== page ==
First appearance: Adventure Comics #77 (Aug. 1942)

Featured appearances: Adventure Comics #77–102 (Aug. 1942–Feb./Mar. 1946) • All Funny Comics #1–16 (Winter 1943–Mar./Apr. 1947) • More Fun Comics #108–125 (Mar. 1946–Aug. 1947)

Genius Jones has been revived in the backup feature of the 2007 Tales of the Unexpected. In this series, Dr. Thirteen leads a ragtag band of forgotten heroes who fight to stay relevant in a universe whose "architects" seek to sideline them.

Hop Harrigan

Name: ?? "Hop" Harrigan, aka the Black Lamp, aka Guardian Angel

First appearance: All-American Comics #1 (Apr. 1939)

Series: All-American Comics #1-99 (Apr. 1939–July 1948) • Comic Cavalcade #3-30 (Summer 1943–Dec. 1948/Jan. 1949)

Featured appearances: Flash Comics #66-68 • Sensation Comics vol. 2 #1 (1999) •  Young All-Stars #8

Assisted the All-Star Squadron once by flying them to Alaska. (Young All-Stars #8)

Little Boy Blue

+ The Blue Boys + Little Miss Redhead

Tommy, Toughy, and Tubby aka Little Boy Blue and the Blue Boys. From Sensation Comics #12 (1942); art by John Blummer.
The Flame. From Sensation Comics #71 (1946); art by .
Created by Bill Finger and Jon L. Blummer

Little Boy Blue:
Thomas "Tommy" Rogers
Tubby: Unrevealed
Herb Simms

First appearance: Sensation Comics #1 (Jan. 1942)

Little Miss Redhead:
Janie (last name unrevealed)
First appearance:
Sensation Comics #?? (??)

Little Boy Blue and the Blue Boys , typical American boyswith a sense of fair play and justice. In the big city with crime rampant, hoods under Wolf Lupo shake down merchants, they trust in new District Attorney Dan Rogers. His son Tommy doesn't like his father feeling helpless. Mother's name Martha. His friend Tubby is reading the new comic, Sensation Comics with "Wildcat." It inspires them to don costumes and become mystery men. When they go to their clubhouse, they find a kidnapped witness and are spurred to fight Lupo's men. They're helped by Toughy who becomes the third member of the Blue Boys. Tommy's costume is multicolored, with a red hood and boots, yellow sleeves, while the others are all in blue. 1

Dan Rogers reads about the Blue Boys. Tommy adopts an old horn like those used by Minute Men to call the group together. Used it to investigate a case of wrongfully accused man.


Blue Boys versus Croaker Shayne. Toughy a scrapper with a thick accent. Tubby always concerned about what his mother is thinking.


Boy Blue meets Officer Clancy, takes down Fancy Dan the racketeer.Toughy spins so fast in a circle that crooks go flying.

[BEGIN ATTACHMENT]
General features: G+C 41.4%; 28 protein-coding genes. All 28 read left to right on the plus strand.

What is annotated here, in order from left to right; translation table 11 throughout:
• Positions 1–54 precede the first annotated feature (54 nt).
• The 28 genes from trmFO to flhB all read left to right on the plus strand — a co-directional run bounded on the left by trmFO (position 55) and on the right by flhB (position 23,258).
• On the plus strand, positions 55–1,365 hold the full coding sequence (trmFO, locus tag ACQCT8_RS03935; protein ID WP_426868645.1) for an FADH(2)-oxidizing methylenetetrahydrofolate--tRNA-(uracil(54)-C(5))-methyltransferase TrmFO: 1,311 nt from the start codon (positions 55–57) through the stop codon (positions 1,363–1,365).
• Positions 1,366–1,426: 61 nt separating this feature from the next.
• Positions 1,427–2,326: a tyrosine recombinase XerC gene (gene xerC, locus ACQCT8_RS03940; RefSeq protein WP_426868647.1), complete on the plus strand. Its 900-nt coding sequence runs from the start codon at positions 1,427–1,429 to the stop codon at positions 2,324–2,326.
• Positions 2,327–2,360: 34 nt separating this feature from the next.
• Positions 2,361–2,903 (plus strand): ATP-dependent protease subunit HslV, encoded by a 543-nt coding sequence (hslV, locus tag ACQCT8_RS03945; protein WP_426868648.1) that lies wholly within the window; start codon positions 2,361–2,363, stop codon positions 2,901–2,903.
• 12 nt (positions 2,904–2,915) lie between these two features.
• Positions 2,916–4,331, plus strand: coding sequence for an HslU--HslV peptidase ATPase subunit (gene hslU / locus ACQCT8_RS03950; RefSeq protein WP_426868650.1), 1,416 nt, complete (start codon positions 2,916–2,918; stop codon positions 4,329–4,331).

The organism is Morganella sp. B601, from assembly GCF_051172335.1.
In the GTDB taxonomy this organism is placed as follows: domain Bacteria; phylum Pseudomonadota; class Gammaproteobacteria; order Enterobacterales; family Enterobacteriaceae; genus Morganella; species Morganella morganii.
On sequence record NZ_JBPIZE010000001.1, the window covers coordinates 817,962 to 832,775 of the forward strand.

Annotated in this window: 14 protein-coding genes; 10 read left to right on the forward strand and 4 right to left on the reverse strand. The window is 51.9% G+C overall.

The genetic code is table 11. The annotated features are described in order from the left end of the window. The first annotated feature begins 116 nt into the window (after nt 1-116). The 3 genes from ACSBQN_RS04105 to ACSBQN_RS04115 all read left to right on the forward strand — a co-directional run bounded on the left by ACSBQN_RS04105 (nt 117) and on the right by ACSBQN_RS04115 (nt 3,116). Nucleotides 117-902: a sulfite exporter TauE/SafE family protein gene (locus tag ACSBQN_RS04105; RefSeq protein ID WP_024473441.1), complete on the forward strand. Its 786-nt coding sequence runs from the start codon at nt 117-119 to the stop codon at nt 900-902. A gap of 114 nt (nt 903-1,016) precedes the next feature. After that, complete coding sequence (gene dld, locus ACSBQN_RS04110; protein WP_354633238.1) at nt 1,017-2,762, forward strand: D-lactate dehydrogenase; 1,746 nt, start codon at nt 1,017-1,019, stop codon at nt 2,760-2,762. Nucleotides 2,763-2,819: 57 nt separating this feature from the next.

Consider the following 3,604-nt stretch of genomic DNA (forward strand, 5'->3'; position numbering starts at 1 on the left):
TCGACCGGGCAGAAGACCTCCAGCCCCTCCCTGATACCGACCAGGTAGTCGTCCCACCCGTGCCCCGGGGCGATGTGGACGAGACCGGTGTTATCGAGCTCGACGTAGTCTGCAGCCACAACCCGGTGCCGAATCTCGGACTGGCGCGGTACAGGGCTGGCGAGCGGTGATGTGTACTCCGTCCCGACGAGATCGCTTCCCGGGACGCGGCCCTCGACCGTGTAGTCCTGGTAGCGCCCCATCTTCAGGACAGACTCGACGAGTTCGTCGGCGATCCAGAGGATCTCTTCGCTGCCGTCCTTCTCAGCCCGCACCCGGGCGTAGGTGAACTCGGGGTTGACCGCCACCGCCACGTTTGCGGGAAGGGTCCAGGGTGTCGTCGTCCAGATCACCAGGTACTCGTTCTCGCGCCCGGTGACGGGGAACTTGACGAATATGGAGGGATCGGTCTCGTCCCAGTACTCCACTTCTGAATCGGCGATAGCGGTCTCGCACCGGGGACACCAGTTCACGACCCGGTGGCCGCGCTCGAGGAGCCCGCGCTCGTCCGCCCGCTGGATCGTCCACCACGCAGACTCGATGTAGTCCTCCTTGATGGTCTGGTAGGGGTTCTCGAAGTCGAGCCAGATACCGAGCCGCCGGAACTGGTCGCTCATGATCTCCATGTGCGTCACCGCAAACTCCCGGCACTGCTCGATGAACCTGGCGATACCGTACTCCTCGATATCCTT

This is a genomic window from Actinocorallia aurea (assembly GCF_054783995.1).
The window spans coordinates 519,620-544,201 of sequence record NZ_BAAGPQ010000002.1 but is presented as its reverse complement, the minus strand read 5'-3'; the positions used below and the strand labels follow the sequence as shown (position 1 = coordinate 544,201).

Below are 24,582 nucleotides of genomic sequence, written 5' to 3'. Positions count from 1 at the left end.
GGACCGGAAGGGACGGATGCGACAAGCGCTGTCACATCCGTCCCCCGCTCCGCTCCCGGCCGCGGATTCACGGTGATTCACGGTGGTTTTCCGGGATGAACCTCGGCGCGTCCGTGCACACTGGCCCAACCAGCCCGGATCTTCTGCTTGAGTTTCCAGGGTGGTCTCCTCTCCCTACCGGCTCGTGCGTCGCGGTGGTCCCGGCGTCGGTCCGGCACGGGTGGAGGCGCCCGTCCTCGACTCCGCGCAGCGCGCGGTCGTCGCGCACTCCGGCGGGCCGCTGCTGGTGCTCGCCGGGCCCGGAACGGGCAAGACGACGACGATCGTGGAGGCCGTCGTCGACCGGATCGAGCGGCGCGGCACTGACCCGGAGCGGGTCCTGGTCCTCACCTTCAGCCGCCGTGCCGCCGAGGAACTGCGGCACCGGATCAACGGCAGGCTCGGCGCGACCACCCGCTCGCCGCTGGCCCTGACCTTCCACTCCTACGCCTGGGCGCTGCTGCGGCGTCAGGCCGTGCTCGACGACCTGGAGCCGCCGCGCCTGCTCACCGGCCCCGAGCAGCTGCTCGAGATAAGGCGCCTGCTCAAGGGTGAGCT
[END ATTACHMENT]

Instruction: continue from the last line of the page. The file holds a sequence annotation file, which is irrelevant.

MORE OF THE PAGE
Boy Blue Tommy learns about mobsters upsetting the milk market racket. Great acrobatic prowess


When new fancy kid with blond long curly hair and britches comes to Tommy's school, Tommy steps in to defend him against bullies, but the boy is strong enough to defend himself, wants to be left alone. They go to his home find he's actually Midget Mike on the lam. 8

Tubby and Toughy also had a signal to call Tommy, a special whistle


Tommy calls Tubby "Joe." 16

Blue Boys meet a foster kid delinquent.

Blue Boys answer fire alarm, dash into burning building

Boy Blue art starting to be more expressionistic a la Kirby?

Tommy's dad buys him a pony that needs some new shoes. The old man who helps him is beset by robbers and Blue Boys (Toughy mentions he was reading a "Green Lantrin" story) mop them up.

Pages drop to 32 and Black Pirate appears again #41, moves into
Tommy overhears some tidbit about crime and the boys rush to investigate. Toughy's uncle Horace has come to live with him.

Little Boy Blue and the Blue Boys II

First appearance: The Flash vol. 2 #12 (1988)

Names: Shawn Rogers, "Static," and

Featured appearances:

  • Sensation Comics #1–82 (Jan. 1942–Oct. 1948)
  • The Big All-American Comic Book (1944)
  • Who's Who: The Definitive Directory of the DC Universe #13 (1986)
  • Who's Who Update '88 #2 (1988)
  • The Flash vol. 2 #12 (1988)
  • Seven Soldiers #0

Briefly succeeded by their offspring. (Flash vol. 2 #12, Invasion! #2)

A new hero called Boy Blue appeared as a member of the Vigilante's new Seven Soldiers of Victory. He was unnamed, but apparently a Hispanic teenager who wore a ghost suit that made him lighter than air or harder than diamond. He also carrired a horn with concussive properties. He appeared only once and perished along with all the Soldiers after defeating the Miracle Mesa Monster; they were slaughtered by the Gods of the Miracle Mesa. (Seven Soldiers Special #0)

The Masked Ranger 

Created by Jim Chambers

First appearance: More Fun Comics #36 (Oct. 1938)

Featured appearances: More Fun Comics #36–41 (Oct. 1938–Mar. 1939)

Western hero

Miss X

» SEE: Mister America

Red, White & Blue

First appearance: All-American Comics #1 (April 1939)